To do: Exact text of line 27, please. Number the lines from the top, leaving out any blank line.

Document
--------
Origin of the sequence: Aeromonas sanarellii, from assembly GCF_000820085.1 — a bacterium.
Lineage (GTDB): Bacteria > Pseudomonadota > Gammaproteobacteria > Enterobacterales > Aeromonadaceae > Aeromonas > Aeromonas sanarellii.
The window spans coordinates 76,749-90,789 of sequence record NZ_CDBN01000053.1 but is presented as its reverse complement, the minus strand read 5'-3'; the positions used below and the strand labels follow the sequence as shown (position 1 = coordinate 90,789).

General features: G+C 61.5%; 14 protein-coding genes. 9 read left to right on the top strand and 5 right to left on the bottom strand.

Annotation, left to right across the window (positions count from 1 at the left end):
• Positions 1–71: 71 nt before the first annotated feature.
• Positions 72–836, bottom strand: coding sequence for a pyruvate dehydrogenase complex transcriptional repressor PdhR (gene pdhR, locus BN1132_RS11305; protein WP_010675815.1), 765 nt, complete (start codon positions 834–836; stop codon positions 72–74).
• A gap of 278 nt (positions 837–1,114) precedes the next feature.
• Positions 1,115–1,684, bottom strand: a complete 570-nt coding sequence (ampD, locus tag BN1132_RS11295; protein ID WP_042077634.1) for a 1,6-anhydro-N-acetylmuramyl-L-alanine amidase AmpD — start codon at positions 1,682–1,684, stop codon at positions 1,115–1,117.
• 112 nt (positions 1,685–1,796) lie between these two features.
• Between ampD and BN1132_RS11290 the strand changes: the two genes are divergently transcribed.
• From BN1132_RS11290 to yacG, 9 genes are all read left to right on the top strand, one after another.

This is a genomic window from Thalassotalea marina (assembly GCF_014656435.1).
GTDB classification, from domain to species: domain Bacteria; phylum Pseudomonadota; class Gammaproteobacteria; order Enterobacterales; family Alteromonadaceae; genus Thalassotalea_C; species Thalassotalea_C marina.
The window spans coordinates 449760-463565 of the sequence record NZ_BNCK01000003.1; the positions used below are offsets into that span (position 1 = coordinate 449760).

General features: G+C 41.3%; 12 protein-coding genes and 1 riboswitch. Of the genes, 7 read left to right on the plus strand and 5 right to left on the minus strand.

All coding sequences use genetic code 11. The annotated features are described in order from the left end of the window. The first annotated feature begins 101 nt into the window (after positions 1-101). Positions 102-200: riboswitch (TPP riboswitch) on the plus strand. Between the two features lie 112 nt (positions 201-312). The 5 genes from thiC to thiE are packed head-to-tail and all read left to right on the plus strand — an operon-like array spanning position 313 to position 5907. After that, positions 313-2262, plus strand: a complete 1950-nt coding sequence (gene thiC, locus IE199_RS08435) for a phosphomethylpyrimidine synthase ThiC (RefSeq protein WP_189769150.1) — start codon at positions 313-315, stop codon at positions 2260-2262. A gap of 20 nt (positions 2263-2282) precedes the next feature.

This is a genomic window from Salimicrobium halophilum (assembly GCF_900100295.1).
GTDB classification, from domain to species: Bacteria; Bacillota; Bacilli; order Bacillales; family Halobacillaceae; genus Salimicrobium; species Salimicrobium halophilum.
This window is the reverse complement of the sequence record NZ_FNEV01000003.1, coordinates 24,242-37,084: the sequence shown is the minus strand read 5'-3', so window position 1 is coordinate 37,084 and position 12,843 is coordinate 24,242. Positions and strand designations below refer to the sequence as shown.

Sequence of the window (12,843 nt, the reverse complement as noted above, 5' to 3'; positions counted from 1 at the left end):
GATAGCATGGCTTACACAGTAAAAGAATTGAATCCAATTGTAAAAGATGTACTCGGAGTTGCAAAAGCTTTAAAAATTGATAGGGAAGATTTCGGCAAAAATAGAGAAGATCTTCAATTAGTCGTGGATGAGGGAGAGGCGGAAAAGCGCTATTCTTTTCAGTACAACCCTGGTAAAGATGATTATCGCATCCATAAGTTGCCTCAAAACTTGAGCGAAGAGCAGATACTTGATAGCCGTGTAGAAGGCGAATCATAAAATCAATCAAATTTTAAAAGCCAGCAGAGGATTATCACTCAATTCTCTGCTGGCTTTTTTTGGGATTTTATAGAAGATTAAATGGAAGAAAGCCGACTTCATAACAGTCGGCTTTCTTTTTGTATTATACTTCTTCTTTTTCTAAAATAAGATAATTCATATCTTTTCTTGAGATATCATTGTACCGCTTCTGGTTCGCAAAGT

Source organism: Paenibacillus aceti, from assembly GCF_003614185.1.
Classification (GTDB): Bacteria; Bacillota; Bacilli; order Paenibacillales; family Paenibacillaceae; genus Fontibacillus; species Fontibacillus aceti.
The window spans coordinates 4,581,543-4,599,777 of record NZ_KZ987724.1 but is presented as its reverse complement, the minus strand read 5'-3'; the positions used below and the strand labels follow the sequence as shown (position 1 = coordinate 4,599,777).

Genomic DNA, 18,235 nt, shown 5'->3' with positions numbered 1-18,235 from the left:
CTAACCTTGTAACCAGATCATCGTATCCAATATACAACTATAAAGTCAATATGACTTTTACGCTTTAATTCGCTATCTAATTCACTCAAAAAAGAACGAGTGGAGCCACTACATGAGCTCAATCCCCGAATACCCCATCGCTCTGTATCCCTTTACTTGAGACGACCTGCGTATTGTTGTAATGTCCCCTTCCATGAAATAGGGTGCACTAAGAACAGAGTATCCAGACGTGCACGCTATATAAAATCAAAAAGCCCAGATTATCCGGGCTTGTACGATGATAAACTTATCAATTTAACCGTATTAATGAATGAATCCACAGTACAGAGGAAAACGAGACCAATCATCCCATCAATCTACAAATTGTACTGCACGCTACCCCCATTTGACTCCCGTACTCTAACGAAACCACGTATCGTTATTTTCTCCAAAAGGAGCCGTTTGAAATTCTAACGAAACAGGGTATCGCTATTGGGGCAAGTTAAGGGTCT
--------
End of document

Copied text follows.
CTAACCTTGTAACCAGATCATCGTATCCAATATACAACTATAAAGTCAATATGACTTTTACGCTTTAATTCGCTATCTAATTCACTCAAAAAAGAACGAGTGGAGCCACTACATGAGCTCAATCCCCGAATACCCCATCGCTCTGTATCCCTTTACTTGAGACGACCTGCGTATTGTTGTAATGTCCCCTTCCATGAAATAGGGTGCACTAAGAACAGAGTATCCAGACGTGCACGCTATATAAAATCAAAAAGCCCAGATTATCCGGGCTTGTACGATGATAAACTTATCAATTTAACCGTATTAATGAATGAATCCACAGTACAGAGGAAAACGAGACCAATCATCCCATCAATCTACAAATTGTACTGCACGCTACCCCCATTTGACTCCCGTACTCTAACGAAACCACGTATCGTTATTTTCTCCAAAAGGAGCCGTTTGAAATTCTAACGAAACAGGGTATCGCTATTGGGGCAAGTTAAGGGTCT